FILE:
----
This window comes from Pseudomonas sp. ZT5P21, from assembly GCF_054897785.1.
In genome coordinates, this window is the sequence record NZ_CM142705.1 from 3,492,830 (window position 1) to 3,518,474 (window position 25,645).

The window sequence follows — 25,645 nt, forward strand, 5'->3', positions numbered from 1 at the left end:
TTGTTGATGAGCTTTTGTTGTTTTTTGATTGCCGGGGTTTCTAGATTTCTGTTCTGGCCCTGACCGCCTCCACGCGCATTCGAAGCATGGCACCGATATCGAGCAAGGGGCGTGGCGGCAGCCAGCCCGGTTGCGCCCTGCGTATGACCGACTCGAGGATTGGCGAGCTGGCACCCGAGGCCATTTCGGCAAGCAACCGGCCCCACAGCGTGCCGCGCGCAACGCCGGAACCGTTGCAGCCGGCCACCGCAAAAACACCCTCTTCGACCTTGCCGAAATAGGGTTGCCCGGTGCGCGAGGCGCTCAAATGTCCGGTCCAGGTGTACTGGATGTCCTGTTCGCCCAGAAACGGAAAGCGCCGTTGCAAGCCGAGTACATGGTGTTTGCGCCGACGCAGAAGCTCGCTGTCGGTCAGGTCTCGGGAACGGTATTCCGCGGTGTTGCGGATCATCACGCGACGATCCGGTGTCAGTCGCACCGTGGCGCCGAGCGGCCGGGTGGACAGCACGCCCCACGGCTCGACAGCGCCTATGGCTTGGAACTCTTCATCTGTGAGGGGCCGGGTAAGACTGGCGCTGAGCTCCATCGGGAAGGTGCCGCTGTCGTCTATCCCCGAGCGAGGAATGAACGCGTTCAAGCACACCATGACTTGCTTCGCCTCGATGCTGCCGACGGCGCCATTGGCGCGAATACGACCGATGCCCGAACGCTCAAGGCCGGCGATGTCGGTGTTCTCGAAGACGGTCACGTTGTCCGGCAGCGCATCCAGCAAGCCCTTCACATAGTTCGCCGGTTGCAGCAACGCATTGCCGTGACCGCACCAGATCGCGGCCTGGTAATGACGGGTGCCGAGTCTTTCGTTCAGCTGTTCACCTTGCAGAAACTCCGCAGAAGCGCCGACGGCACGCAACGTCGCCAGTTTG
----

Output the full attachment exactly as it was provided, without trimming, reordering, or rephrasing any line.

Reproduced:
This window comes from Pseudomonas sp. ZT5P21, from assembly GCF_054897785.1.
In genome coordinates, this window is the sequence record NZ_CM142705.1 from 3,492,830 (window position 1) to 3,518,474 (window position 25,645).

The window sequence follows — 25,645 nt, forward strand, 5'->3', positions numbered from 1 at the left end:
TTGTTGATGAGCTTTTGTTGTTTTTTGATTGCCGGGGTTTCTAGATTTCTGTTCTGGCCCTGACCGCCTCCACGCGCATTCGAAGCATGGCACCGATATCGAGCAAGGGGCGTGGCGGCAGCCAGCCCGGTTGCGCCCTGCGTATGACCGACTCGAGGATTGGCGAGCTGGCACCCGAGGCCATTTCGGCAAGCAACCGGCCCCACAGCGTGCCGCGCGCAACGCCGGAACCGTTGCAGCCGGCCACCGCAAAAACACCCTCTTCGACCTTGCCGAAATAGGGTTGCCCGGTGCGCGAGGCGCTCAAATGTCCGGTCCAGGTGTACTGGATGTCCTGTTCGCCCAGAAACGGAAAGCGCCGTTGCAAGCCGAGTACATGGTGTTTGCGCCGACGCAGAAGCTCGCTGTCGGTCAGGTCTCGGGAACGGTATTCCGCGGTGTTGCGGATCATCACGCGACGATCCGGTGTCAGTCGCACCGTGGCGCCGAGCGGCCGGGTGGACAGCACGCCCCACGGCTCGACAGCGCCTATGGCTTGGAACTCTTCATCTGTGAGGGGCCGGGTAAGACTGGCGCTGAGCTCCATCGGGAAGGTGCCGCTGTCGTCTATCCCCGAGCGAGGAATGAACGCGTTCAAGCACACCATGACTTGCTTCGCCTCGATGCTGCCGACGGCGCCATTGGCGCGAATACGACCGATGCCCGAACGCTCAAGGCCGGCGATGTCGGTGTTCTCGAAGACGGTCACGTTGTCCGGCAGCGCATCCAGCAAGCCCTTCACATAGTTCGCCGGTTGCAGCAACGCATTGCCGTGACCGCACCAGATCGCGGCCTGGTAATGACGGGTGCCGAGTCTTTCGTTCAGCTGTTCACCTTGCAGAAACTCCGCAGAAGCGCCGACGGCACGCAACGTCGCCAGTTTG